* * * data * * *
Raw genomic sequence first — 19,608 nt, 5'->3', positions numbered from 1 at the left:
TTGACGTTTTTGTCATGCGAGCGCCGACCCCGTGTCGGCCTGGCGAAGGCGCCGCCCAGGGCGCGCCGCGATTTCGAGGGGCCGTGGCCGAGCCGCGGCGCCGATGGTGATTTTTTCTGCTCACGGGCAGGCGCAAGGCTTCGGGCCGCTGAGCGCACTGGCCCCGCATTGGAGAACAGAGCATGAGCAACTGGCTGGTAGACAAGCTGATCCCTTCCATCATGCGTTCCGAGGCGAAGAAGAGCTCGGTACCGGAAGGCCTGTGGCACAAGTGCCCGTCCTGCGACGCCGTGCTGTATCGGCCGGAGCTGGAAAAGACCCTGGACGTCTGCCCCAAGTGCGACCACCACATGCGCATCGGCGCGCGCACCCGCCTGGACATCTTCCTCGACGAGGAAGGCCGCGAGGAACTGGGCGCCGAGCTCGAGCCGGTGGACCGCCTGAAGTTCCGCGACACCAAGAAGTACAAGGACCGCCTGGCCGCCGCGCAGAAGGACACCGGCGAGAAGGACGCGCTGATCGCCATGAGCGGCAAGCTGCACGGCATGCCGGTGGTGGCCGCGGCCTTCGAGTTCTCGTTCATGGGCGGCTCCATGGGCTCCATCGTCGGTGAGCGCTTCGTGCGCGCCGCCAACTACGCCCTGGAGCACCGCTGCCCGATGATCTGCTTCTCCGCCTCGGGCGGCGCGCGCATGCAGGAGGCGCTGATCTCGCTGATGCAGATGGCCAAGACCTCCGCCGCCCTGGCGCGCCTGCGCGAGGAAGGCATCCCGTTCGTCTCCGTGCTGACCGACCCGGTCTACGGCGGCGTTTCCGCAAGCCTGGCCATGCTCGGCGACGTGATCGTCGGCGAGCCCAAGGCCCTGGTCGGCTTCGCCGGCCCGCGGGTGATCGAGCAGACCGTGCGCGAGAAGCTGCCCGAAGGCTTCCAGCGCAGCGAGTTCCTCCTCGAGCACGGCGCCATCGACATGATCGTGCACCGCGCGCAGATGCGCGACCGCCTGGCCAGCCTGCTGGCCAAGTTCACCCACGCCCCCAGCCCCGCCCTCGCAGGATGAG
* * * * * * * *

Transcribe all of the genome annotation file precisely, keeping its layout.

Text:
Raw genomic sequence first — 19,608 nt, 5'->3', positions numbered from 1 at the left:
TTGACGTTTTTGTCATGCGAGCGCCGACCCCGTGTCGGCCTGGCGAAGGCGCCGCCCAGGGCGCGCCGCGATTTCGAGGGGCCGTGGCCGAGCCGCGGCGCCGATGGTGATTTTTTCTGCTCACGGGCAGGCGCAAGGCTTCGGGCCGCTGAGCGCACTGGCCCCGCATTGGAGAACAGAGCATGAGCAACTGGCTGGTAGACAAGCTGATCCCTTCCATCATGCGTTCCGAGGCGAAGAAGAGCTCGGTACCGGAAGGCCTGTGGCACAAGTGCCCGTCCTGCGACGCCGTGCTGTATCGGCCGGAGCTGGAAAAGACCCTGGACGTCTGCCCCAAGTGCGACCACCACATGCGCATCGGCGCGCGCACCCGCCTGGACATCTTCCTCGACGAGGAAGGCCGCGAGGAACTGGGCGCCGAGCTCGAGCCGGTGGACCGCCTGAAGTTCCGCGACACCAAGAAGTACAAGGACCGCCTGGCCGCCGCGCAGAAGGACACCGGCGAGAAGGACGCGCTGATCGCCATGAGCGGCAAGCTGCACGGCATGCCGGTGGTGGCCGCGGCCTTCGAGTTCTCGTTCATGGGCGGCTCCATGGGCTCCATCGTCGGTGAGCGCTTCGTGCGCGCCGCCAACTACGCCCTGGAGCACCGCTGCCCGATGATCTGCTTCTCCGCCTCGGGCGGCGCGCGCATGCAGGAGGCGCTGATCTCGCTGATGCAGATGGCCAAGACCTCCGCCGCCCTGGCGCGCCTGCGCGAGGAAGGCATCCCGTTCGTCTCCGTGCTGACCGACCCGGTCTACGGCGGCGTTTCCGCAAGCCTGGCCATGCTCGGCGACGTGATCGTCGGCGAGCCCAAGGCCCTGGTCGGCTTCGCCGGCCCGCGGGTGATCGAGCAGACCGTGCGCGAGAAGCTGCCCGAAGGCTTCCAGCGCAGCGAGTTCCTCCTCGAGCACGGCGCCATCGACATGATCGTGCACCGCGCGCAGATGCGCGACCGCCTGGCCAGCCTGCTGGCCAAGTTCACCCACGCCCCCAGCCCCGCCCTCGCAGGATGAG